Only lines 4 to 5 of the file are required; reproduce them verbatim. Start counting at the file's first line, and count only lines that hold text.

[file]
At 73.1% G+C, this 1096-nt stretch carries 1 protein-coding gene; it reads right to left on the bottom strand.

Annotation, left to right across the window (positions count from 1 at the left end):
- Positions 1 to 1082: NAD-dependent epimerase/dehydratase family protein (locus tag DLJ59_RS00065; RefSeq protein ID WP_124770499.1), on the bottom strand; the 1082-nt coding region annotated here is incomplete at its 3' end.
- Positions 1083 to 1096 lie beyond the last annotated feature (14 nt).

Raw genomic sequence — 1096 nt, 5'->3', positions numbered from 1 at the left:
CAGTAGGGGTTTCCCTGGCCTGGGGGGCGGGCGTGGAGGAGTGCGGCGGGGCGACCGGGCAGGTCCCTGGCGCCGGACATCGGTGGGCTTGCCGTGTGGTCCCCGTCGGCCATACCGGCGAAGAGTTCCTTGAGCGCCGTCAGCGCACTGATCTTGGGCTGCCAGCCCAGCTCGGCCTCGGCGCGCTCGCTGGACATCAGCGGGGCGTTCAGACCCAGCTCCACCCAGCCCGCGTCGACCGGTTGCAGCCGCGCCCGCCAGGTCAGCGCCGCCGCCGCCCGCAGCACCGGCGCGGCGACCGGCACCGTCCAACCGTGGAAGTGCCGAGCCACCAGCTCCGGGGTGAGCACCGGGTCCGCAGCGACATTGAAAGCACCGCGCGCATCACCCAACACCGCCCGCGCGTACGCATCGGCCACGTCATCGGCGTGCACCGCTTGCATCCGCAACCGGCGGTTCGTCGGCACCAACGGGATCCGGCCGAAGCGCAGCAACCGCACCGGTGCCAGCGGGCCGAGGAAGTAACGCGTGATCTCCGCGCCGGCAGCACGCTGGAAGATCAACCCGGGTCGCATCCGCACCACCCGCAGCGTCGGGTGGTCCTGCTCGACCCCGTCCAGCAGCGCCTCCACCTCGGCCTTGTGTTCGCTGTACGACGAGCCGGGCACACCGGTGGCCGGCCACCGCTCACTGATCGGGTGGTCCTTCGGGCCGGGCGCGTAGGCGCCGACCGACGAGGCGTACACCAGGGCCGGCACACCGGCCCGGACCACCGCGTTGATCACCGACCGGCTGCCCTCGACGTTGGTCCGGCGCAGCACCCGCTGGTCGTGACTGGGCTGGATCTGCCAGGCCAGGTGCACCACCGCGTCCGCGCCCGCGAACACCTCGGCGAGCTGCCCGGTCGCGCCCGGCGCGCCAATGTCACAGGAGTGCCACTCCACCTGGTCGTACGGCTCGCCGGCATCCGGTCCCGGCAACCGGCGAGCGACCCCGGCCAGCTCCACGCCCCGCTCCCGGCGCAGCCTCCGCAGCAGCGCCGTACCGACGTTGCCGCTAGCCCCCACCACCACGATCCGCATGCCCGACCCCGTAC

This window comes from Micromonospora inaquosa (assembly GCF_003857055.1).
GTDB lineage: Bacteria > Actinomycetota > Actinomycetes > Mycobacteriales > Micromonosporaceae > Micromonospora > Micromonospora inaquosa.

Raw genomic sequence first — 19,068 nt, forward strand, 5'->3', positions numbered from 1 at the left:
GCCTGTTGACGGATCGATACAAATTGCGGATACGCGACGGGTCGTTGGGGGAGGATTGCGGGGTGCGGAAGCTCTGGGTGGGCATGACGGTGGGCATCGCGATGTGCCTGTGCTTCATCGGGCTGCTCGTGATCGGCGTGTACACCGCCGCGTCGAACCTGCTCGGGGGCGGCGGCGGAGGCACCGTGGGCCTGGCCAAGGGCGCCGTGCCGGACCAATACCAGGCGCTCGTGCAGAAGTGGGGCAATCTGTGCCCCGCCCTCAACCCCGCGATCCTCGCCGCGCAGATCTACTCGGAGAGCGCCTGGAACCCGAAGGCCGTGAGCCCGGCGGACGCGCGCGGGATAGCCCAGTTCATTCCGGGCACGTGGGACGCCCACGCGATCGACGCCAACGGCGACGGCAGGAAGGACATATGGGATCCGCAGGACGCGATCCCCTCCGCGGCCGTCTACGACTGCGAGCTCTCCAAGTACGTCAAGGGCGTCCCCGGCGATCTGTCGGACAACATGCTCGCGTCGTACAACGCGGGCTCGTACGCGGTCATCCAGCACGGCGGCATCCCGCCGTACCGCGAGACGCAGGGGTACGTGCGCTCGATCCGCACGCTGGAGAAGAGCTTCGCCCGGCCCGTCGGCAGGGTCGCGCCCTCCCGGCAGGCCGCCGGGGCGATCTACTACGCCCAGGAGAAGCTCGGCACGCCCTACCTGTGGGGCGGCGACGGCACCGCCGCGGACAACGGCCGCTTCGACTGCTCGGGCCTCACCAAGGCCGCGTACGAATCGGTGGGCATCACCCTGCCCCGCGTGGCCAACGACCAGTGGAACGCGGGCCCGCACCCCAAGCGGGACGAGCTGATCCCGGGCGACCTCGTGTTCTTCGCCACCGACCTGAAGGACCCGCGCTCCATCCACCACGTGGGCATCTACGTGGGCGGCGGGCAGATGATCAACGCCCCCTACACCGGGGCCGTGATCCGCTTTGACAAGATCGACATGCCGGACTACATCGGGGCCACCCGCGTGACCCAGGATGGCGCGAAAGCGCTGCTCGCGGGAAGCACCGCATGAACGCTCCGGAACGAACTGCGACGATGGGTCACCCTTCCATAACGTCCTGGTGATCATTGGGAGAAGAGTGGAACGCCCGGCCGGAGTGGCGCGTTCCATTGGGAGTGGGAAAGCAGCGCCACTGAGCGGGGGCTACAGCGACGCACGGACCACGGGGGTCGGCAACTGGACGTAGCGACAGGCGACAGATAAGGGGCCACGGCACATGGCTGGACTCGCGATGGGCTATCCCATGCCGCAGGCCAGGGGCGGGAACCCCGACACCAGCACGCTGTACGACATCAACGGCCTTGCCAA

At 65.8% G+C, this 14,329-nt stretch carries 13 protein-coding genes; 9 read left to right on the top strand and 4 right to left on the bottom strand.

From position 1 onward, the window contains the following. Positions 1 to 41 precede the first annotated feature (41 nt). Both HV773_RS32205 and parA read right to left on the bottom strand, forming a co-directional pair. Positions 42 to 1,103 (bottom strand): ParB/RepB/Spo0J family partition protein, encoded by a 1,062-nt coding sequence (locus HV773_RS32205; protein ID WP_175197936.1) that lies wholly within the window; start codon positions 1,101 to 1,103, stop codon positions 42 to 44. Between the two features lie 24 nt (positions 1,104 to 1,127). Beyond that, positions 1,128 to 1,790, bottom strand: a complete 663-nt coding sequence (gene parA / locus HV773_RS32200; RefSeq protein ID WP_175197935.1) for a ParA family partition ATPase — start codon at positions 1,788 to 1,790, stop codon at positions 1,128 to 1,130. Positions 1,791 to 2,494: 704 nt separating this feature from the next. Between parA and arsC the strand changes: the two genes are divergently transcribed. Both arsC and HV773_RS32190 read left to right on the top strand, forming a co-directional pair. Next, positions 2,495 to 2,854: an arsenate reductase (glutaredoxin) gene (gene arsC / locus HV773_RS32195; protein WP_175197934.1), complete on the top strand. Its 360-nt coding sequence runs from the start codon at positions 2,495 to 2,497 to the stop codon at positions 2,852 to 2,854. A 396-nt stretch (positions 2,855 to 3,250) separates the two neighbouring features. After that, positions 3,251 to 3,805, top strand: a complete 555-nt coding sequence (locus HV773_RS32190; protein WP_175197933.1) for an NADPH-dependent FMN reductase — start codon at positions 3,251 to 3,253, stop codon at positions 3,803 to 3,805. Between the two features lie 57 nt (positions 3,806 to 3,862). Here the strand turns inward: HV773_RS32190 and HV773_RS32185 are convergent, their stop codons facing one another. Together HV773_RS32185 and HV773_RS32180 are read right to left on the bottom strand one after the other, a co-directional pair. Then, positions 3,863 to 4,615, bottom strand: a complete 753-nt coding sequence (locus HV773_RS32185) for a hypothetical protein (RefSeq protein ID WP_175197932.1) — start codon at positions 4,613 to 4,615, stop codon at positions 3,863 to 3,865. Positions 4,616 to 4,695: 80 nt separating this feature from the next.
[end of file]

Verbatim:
- Positions 1083 to 1096 lie beyond the last annotated feature (14 nt).

Raw genomic sequence — 1096 nt, 5'->3', positions numbered from 1 at the left: